The Noise of Time was commissioned by Isay Lezhnev, the editor of Rossiya, in the early 1920’s, but he rejected the work as “not what the age demands.” So far from wanting a work that brilliantly caught the world that had passed forever, Lezhnev wanted a reminiscence suitable for the new Soviet politicized literature. He himself supplied it with a story of a poor Jewish boy who grew up to become a Marxist-Leninist. The Noise of Time was published only in 1925, well after other Soviet publishers also had rejected it.
This disjunction between what was wanted and what interested Mandelstam culminated in Joseph Stalin’s time with the poet’s isolation, arrest, and death in a transit camp for political prisoners. The fissure between the poet and the new regime became apparent with The Noise of Time, though the poet at the end of the book accepts the responsibility of the poet to speak to and for the new age.
In his own artistic development, The Noise of Time represents a culmination of Mandelstam’s first phase as an artist and the definition of his role. In prose, he asserts the power of the poet and poetry to be a part of the age and to transcend time. He comes to terms with his Jewish heritage and with his calling, blending autobiography and new fictional techniques to achieve a new genre. The historical milieu is not only represented but also poeticized.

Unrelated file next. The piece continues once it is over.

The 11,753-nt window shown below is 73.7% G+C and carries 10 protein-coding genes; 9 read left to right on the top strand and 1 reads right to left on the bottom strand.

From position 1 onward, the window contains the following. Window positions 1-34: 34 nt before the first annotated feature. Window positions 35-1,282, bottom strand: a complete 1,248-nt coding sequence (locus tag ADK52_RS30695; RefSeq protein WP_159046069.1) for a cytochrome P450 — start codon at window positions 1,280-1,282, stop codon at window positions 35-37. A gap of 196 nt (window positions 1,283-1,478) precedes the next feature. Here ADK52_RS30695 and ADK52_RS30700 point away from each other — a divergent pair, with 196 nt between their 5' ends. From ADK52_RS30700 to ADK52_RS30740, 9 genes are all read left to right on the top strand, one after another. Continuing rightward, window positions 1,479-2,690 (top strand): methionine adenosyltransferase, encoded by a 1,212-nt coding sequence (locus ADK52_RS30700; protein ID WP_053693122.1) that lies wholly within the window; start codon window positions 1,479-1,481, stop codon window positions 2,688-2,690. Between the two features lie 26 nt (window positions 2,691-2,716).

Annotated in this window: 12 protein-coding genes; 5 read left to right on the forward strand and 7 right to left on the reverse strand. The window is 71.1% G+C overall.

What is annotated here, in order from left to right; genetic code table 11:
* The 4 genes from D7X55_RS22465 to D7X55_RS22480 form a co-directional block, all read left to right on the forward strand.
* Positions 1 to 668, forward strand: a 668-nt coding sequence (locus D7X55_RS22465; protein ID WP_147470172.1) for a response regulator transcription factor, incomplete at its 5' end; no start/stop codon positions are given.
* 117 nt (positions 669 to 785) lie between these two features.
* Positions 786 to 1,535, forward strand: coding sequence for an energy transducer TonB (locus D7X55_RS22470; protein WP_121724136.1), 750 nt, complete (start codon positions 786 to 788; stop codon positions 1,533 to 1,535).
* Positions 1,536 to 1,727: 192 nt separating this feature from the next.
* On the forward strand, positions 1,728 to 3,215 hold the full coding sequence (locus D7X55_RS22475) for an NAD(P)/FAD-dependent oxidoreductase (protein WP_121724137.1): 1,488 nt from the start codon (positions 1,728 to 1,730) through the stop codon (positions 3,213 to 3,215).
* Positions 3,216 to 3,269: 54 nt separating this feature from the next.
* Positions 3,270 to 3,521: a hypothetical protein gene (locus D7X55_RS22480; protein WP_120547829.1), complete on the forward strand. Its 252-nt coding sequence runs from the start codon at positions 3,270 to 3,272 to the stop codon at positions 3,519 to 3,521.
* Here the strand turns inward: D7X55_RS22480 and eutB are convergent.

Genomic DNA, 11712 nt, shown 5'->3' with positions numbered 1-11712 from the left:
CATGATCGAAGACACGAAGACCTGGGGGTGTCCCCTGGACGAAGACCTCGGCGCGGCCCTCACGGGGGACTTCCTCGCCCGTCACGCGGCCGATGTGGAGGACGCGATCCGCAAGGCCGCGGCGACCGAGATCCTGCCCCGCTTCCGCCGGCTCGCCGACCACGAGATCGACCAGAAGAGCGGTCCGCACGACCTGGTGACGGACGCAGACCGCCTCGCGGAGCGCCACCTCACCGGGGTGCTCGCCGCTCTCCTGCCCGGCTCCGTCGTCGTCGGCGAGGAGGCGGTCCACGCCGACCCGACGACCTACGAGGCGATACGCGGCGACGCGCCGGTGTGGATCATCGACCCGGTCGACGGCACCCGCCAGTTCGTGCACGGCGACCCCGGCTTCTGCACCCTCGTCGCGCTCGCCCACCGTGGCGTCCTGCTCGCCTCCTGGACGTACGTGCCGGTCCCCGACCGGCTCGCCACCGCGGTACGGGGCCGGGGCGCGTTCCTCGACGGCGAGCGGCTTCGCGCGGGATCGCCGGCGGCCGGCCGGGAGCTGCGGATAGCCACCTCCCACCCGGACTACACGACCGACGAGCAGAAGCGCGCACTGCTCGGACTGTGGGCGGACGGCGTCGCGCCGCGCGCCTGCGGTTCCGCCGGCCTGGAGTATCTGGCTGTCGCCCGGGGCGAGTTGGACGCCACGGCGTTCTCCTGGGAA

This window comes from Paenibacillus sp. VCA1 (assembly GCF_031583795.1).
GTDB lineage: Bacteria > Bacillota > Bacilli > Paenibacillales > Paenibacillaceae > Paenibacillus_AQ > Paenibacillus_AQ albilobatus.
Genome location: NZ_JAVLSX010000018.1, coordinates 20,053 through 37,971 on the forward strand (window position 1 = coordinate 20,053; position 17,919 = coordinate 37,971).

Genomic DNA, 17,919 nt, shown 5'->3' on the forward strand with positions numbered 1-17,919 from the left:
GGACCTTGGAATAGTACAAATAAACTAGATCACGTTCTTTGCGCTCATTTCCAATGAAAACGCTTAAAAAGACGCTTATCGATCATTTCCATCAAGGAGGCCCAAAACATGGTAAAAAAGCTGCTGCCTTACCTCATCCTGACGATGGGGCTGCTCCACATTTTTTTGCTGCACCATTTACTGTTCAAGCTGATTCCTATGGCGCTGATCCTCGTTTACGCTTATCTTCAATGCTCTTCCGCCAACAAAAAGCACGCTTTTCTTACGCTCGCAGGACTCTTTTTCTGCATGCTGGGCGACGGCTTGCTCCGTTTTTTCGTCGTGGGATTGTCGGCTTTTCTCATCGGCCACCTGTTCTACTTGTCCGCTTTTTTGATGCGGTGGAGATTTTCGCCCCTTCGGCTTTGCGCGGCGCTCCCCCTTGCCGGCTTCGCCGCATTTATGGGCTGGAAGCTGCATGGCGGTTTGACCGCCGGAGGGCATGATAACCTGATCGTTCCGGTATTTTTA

Intellectual influences on Mandelstam’s work are multiple. The emphases of the Acmeists in poetry, with their shift away from Symbolist transcendence to the immediate and the present; the Bergsonian view of time as space rather than succession; his friend Lev Vygotsky’s link of language and history; Maxim Gorky’s autobiographical trilogy; Aleksandr Blok’s unfinished autobiographical poem “Vozmezdie” (retribution); Innokenty Annensky’s renewal of Hellenism; Velemir Khlebnikov’s interest in the origins of Russian language and culture—all of those and others contributed to the form and content of The Noise of Time. Jane Gary Harris sees the work also in the context of twentieth century autobiographical modes, arising from the individual search for truth, when, in Geoffrey Hartman’s phrase, “personal experience becomes the sole authority and source of conviction, and the poet a new intermediary.”